As of late Theresa and I have been enjoying exploring the Gifford Pinchot National Forest. It’s staggering just how much there is to see hidden away in this wilderness area. And, for me at least, it has such a remote feeling once you turn off the pavement. It’s no exaggeration to say there are hundreds of miles of double tracks to follow with not a soul in sight. Earlier in the summer I had been hopeful to get up to Spirit Lake to see this unique ecosystem that had made such a remarkable and surprising comeback since the devastating eruption of Mt. St. Helens in 1980. However, we were turned back due to road closure. While waiting for the road to reopen I contact ASC to coordinate taking water samples for the Microplastics Project.
Adventure Scientist for Conservation
ASC was founded by Gregg Treinish (Named National Geographic’s Adventurer of the Year in 2008) in 2011 in an effort to given those of us involved with adventure and the outdoors a purpose beyond just the enjoyment of the being in the outdoors.
We equip partners with data collected from the outdoors that are crucial to unlocking solutions to the world’s environmental challenges.
Data collection in the field and can be both time consuming and expensive as well as take away from time spent in the lab for mainstream scientist. ASC resolves this by recruiting, training and managing individuals with strong outdoor skills—such as mountaineering, diving or kayaking—we bring back hard-to-attain data from the far corners of the globe or sometimes our backyard.
Anyone with a passion for the outdoors and a desire to help and inquire about joining and I’d recommend that if do so. Click here for more information..
Microplastics—or plastic particles smaller than five millimeters in size–likely pose a massive environmental and human health risk when they enter our waterways. Toxins including DDT and BPA adhere to the particles, and then enter the food chain when ingested by aquatic life, accumulating in birds, fish, marine mammals and potentially humans.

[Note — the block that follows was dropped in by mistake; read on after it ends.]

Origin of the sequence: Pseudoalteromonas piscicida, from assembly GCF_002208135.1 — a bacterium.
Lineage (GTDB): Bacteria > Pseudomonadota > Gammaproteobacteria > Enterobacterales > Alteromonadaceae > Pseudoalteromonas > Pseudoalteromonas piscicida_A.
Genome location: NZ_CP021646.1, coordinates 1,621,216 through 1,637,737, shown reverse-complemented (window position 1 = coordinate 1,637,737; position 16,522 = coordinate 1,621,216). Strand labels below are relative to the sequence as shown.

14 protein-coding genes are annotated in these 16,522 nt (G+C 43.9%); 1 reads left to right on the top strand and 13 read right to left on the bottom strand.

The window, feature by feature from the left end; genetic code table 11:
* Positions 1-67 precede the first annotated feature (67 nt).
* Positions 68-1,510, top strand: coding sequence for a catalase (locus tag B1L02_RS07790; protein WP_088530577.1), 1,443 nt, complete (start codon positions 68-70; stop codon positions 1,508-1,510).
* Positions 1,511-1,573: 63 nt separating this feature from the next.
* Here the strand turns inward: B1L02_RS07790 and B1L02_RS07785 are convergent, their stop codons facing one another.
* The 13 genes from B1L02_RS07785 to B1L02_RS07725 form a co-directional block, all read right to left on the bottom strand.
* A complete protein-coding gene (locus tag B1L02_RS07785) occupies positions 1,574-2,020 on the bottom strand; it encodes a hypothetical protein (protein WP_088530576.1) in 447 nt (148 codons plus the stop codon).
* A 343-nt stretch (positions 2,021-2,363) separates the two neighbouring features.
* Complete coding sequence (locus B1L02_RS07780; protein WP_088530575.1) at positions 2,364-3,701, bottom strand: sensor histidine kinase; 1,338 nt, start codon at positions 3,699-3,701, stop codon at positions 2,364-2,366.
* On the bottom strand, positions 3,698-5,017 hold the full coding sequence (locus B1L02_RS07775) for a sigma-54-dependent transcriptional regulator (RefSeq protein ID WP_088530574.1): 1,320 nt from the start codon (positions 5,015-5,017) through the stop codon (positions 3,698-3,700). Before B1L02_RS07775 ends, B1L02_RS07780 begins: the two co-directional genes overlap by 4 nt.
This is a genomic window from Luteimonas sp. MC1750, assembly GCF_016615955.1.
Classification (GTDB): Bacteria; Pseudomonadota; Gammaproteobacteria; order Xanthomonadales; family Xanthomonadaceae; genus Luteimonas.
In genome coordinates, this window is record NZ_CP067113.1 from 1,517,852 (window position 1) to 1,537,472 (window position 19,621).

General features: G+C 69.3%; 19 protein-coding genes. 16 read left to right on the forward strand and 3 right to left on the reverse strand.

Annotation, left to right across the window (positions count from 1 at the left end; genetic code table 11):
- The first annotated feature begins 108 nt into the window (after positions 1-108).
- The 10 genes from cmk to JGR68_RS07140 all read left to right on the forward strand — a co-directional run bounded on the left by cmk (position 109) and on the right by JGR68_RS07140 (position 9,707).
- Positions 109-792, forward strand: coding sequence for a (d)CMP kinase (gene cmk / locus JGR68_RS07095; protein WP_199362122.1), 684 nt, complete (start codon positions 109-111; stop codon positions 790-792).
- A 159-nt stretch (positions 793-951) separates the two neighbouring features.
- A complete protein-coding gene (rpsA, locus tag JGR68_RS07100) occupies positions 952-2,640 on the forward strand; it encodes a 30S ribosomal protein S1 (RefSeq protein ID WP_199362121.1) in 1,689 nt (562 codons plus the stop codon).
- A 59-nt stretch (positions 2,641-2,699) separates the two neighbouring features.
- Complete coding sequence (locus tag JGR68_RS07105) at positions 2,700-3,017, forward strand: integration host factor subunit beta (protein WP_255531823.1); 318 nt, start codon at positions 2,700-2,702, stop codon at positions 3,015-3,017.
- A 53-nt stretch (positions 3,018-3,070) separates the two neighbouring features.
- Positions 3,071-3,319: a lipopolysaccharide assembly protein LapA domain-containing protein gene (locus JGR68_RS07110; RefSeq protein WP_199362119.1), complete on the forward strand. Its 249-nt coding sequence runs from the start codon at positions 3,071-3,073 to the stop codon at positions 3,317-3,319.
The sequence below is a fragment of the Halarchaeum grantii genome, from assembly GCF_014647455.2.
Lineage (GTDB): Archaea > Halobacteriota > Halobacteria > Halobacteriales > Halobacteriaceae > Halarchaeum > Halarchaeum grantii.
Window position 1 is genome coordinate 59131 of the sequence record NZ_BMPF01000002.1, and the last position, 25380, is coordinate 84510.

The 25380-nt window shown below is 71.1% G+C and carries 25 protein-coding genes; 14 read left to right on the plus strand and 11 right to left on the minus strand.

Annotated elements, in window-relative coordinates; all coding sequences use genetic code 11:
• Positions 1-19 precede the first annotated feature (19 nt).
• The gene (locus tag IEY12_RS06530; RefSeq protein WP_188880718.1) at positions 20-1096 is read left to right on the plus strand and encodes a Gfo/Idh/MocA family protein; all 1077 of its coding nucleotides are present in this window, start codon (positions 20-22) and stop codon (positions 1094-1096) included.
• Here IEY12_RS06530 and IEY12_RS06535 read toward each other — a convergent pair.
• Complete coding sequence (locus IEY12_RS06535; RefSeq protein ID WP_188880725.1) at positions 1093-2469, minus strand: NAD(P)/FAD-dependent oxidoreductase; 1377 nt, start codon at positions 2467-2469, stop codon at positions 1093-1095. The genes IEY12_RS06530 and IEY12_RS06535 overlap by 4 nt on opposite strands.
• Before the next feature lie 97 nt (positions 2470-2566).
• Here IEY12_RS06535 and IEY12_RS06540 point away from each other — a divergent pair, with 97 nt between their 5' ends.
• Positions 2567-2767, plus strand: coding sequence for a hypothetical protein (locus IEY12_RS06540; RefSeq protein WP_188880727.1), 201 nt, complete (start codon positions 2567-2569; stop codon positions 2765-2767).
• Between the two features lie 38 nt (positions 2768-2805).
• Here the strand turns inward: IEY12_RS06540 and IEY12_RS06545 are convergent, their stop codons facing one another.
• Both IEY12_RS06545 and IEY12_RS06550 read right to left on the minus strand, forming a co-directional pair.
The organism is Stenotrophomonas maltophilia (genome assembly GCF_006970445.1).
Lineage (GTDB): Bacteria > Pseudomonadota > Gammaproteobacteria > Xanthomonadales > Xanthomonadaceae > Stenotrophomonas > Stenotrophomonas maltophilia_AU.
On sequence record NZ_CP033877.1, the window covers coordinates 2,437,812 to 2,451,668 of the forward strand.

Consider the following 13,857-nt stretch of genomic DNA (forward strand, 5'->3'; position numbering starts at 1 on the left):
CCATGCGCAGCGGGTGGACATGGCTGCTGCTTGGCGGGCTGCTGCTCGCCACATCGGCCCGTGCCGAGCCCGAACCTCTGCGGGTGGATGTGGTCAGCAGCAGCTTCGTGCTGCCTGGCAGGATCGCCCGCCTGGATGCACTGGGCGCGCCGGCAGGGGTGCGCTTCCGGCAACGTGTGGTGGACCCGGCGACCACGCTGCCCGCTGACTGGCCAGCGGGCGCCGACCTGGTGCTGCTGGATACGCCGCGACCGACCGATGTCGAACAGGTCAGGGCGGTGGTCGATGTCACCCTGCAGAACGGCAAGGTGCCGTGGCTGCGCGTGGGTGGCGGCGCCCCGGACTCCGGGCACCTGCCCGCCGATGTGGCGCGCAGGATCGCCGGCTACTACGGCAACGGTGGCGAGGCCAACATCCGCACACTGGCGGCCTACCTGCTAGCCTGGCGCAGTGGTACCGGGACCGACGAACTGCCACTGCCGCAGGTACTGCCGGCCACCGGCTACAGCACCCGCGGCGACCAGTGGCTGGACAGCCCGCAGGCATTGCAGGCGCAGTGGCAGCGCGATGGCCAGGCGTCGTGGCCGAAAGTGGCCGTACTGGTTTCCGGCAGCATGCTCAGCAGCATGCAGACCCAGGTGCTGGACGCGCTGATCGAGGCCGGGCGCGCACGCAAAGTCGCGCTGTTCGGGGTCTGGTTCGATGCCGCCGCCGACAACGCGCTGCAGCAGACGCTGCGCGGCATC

Microplastics have several sources: They’re laundered from nylon clothing; they wash down the drain with many cosmetics and toothpastes; and they weather from debris like bottles and bags. ASC’s microplastics scientist has found microplastics in the vast majority of marine samples we’ve collected, from places including Maine, Alaska, Argentina, Thailand and Antarctica. We expanded our research to fresh water in early 2015 to further identify the inputs of this pollution.
So, with sampling bottles stowed away in the pack and fresh batteries in the digital thermometer, Theresa and I headed down the Harmony trail towards the shoreline of Spirit Lake. The lake sits at an altitude of approximately 4000’ and fore someone who has spent his life at sea level even this small gain in altitude was noticeable.
The first thing that caught my eye was the huge amount of logs floating in the lake and piled on the shoreline. Stark reminders of the incredible blast St. Helens unleashed on this area. The next thing I noticed that this was the only shoreline I’ve seen that was littered with some reminiscences of man’s trash. There wasn’t a piece of debris to be seen. I guess I shouldn’t be surprise, but having seen so much along such remote coastal beaches I somehow expected something would be here as well.
We collect the samples following the protocol for rinsing the bottle and capping underwater. Then using the new smartphone application, which is certainly a nice touch, we recorded all the data asked for. Things like water temperature, approximate depth of water, type of bottom etc. The application even allows you to take photos of the area and sample bottle.
All of this data was uploaded to their server once we were back in cellphone range and the samples have been sent to Abigail Barrows, lead scientist on the project. I should have the results in a few weeks and will post them here.
Stay tune and feel free to ask any questions or share your citizen science experiences in the comments below.